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A Gambler's Punishment

This is Roald Tweet on Rock Island.

Most nineteenth century steamboat passengers probably never knew that the pistons of the steam engine that turned the great paddles moved back and forth at a steady and silent twelve times each minute. But at least one passenger aboard the steamer "Eclipse" learned that figure the hard way, and so completely that it is likely he thought of it long afterwards in the middle of the night.

Smith Mace was a professional gambler aboard the Eclipse. During one trip, he won a thousand dollars from another young passenger at three-card monte—one of those sure thing games. Normally, professional courtesy would have allowed him this bit of legal thievery, but for some reason, the captain of the Eclipse took exception. He organized an impromptu "indignation meeting" and appointed a committee to institute proceedings.

The committee impaneled a jury, Smith Mace was duly tried and found guilty of "all the rules, customs, and proprieties of sporting."  He was given a choice of sentences: either return the money to his victim, or be tied for one hour to the horizontal piston rod, where there would be just room for him to walk back and forth with each in and out movement of the piston.

When Mace refused to return the money, a rope was secured to the piston rod and tied around his neck in such a manner as to just allow him to turn. He commenced his walk ten feet forward, ten feet back. It was absolutely necessary for him to keep his eye on the rod, and turn exactly with its backward movement, or it would have torn his head from his shoulders.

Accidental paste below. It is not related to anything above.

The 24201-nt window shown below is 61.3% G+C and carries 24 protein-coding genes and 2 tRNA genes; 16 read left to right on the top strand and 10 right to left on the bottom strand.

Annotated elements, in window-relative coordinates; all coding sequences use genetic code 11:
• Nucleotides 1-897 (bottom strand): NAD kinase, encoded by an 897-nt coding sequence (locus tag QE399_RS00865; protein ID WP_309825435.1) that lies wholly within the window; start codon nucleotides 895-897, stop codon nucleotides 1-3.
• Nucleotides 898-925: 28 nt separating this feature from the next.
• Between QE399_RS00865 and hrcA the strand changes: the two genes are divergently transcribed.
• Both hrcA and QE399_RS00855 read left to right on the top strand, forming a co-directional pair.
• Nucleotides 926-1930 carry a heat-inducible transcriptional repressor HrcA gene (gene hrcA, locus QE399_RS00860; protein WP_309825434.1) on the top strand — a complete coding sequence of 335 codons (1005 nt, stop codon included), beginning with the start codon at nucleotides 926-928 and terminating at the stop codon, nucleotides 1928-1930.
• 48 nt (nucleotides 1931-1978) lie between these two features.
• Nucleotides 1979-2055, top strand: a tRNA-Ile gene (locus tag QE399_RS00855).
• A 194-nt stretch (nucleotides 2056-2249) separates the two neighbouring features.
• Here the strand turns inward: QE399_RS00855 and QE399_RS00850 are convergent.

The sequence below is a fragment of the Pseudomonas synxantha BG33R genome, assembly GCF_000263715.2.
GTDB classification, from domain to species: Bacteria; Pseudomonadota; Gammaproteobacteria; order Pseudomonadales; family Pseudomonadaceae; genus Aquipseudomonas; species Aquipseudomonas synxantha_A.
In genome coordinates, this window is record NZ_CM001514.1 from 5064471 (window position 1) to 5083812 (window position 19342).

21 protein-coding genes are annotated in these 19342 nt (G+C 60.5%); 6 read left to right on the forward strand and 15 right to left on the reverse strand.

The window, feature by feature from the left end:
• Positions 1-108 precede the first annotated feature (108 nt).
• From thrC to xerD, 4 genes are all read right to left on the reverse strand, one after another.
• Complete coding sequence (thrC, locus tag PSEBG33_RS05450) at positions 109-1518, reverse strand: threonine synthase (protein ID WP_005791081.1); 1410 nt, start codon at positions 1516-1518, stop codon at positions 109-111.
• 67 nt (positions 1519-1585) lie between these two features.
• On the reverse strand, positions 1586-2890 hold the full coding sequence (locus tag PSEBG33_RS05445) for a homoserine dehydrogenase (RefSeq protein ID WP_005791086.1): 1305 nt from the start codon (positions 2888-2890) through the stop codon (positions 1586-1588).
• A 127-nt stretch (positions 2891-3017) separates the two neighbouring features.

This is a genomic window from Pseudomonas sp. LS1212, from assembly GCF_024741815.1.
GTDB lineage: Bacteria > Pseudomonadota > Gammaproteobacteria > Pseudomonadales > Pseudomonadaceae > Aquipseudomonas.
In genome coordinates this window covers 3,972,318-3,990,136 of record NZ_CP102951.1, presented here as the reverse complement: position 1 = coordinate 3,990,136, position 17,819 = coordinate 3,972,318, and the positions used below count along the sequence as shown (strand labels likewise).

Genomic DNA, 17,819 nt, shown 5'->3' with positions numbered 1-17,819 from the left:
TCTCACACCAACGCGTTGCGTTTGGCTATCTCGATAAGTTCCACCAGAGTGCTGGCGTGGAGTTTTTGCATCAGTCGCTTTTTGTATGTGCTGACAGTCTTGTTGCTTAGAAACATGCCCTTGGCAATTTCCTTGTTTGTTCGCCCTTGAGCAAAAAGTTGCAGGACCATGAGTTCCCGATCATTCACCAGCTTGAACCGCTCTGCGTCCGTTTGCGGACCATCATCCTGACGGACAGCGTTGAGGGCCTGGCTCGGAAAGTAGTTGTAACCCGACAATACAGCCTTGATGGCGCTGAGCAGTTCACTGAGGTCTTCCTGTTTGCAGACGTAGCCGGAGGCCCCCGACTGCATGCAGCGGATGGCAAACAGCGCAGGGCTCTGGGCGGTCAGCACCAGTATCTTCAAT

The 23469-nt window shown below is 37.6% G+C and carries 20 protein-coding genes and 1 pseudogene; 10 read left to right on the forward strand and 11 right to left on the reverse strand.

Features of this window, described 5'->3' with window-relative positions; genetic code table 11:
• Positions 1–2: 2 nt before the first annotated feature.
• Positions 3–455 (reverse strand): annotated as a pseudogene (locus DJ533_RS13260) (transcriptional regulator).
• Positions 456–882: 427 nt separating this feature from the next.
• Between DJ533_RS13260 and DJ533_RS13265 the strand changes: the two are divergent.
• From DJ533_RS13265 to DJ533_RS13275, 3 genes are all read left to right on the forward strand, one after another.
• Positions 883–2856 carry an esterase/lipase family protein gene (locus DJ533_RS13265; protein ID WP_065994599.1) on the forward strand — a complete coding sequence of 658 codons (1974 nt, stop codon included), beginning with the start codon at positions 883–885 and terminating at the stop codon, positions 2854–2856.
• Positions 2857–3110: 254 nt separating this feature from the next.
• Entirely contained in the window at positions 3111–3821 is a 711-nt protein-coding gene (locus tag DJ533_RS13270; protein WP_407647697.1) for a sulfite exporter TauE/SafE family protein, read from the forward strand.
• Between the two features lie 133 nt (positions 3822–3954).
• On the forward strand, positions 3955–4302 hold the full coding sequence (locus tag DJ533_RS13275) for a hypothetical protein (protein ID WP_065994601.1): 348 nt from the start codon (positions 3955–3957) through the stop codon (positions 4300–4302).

Only once during the hour was Mace asked if he would be willing to give up the money. "Go away," he said, "I have no time to talk."

At the end of the hour, having walked just over two and one-half miles, Smith Mace was released and put off the boat at the next stop. Had he stumbled, he would have gone down in history as the first man to be hanged horizontally. As it was, he was the first professional steamboat gambler put in a situation where a pair of feet beat a winning hand.

Rock Island Lines with Roald Tweet is underwritten by Augustana College, Rock Island, Illinois.

Beginning 1995, historian and folklorist Dr. Roald Tweet spun his stories of the Mississippi Valley to a devoted audience on WVIK. Dr. Tweet published three books as well as numerous literary articles and recorded segments of "Rock Island Lines." His inspiration was that "kidney-shaped limestone island plunked down in the middle of the Mississippi River," a logical site for a storyteller like Dr. Tweet.